Compared with Peter Levi's learned, insightful Tennyson (p. 1370), Thorn's life of the poet is journalistic—a series of short, anecdotal chapters devoted to tableaux or gossip—and is, despite its fast pace, out of tune with the character and achievement of his subject. The Tennyson revealed by British scholar Thorn is a popular poet whose lyrics, romances, and even his elegiac epic, In Memoriam, reflected the tastes and values of his readership. While elitist critics of the time dismissed Tennyson as childish, superficial, morbid, or sentimental, he was, Thorn emphasizes, the voice of Victorian England. On a personal level, he was haunted by his bleak and disordered childhood in a country rectory—and by drinking, madness, violence, insanity, melancholy, and an adolescence that extended until 1850, when, at age 40, he became poet laureate, married, and transformed his eccentricities— hypochondria, vulgar manners, excessive drinking and smoking, and bizarre costumes including a huge cape and wizard's hat—into something incidental and colorful. As for the gossip about his homosexuality, opium-addiction, womanizing, and epilepsy: Thorn presents it, however irrelevant, refuting some rumors and dismissing the rest as superfluous color in an already vivid life. In place of the subtle intellectual insights of Levi—the dignity of his Tennyson—Thorn offers some ``laughable bathos'' about Tennyson at home, beset by dental problems, marital rifts, and other petty problems that, the author points out, he shared with his readership. And in place of the vision, imagination, and vocation of Levi's Tennyson, Thorn refers to a ``poetic impulse'' that needed a ``kickstart.'' Levi and Thorn both recognize the disparity between the child and the man, the public and the private life—between the poetry and the person—but neither undertakes the psychological analysis that would relate them into a whole. Affable, familiar, sentimental—in fact, rather like Tennyson's worst reputation: popular, simplified, an impersonation rather than a representation. Read the Levi instead.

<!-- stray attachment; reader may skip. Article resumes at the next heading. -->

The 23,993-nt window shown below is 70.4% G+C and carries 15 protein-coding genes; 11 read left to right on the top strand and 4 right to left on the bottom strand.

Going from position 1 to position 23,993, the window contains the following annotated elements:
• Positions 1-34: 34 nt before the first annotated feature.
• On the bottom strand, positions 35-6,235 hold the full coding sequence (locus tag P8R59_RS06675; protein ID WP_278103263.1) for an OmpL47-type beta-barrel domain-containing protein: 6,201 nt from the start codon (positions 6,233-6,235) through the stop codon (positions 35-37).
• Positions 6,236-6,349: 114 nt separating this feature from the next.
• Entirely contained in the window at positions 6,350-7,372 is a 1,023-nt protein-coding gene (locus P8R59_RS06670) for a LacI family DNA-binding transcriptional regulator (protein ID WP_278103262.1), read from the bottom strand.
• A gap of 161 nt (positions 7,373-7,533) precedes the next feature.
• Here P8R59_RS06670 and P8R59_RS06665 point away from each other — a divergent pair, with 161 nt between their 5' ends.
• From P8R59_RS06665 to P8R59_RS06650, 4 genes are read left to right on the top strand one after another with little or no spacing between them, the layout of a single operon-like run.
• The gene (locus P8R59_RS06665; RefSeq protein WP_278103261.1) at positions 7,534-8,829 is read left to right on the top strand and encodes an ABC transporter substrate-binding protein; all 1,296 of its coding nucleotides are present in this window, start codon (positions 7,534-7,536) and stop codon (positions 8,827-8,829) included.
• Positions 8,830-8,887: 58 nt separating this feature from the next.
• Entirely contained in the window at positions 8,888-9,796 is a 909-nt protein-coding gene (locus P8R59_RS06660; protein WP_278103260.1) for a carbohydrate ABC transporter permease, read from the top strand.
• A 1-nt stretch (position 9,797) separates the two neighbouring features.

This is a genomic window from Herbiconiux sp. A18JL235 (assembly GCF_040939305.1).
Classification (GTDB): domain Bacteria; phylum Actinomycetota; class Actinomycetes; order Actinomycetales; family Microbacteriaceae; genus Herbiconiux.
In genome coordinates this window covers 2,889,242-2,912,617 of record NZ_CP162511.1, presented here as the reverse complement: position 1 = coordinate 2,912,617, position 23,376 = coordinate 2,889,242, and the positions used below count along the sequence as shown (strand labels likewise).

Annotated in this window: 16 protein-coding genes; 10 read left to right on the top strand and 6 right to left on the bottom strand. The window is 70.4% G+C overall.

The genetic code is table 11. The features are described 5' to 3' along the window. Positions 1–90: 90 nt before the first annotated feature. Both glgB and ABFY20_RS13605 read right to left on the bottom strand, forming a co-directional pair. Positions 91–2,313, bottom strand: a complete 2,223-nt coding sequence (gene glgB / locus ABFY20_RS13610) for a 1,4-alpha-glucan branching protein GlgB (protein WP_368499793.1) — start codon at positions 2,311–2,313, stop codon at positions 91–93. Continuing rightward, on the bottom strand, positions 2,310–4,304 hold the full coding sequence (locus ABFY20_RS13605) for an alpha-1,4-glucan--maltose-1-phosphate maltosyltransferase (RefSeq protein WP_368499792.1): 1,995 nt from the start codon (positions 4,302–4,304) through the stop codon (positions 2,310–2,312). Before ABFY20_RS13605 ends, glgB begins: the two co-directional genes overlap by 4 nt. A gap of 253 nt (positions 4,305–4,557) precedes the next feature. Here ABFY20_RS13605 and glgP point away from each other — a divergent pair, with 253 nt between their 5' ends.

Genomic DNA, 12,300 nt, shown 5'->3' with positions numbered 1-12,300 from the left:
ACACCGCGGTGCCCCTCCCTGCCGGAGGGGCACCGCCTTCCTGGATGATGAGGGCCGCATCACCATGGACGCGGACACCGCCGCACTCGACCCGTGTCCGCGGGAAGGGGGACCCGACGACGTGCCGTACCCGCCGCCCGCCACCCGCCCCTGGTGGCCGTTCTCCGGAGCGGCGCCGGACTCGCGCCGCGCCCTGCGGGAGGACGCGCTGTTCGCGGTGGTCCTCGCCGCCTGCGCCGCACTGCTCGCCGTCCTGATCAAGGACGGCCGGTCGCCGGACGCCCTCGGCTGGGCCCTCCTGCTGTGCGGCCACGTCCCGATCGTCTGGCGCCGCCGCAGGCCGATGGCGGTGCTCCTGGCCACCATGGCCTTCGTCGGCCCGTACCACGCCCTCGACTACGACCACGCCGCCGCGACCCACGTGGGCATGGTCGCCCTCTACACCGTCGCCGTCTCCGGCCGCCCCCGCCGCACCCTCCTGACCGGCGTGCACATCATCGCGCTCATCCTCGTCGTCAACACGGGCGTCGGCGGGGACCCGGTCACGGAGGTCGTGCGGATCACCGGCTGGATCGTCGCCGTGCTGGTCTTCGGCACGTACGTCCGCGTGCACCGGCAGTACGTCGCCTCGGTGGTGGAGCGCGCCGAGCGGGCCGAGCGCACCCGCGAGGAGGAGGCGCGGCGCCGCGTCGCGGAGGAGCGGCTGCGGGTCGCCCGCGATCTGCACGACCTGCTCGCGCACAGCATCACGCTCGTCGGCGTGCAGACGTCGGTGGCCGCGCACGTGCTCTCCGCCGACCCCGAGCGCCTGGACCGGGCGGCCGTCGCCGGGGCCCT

Read full book review >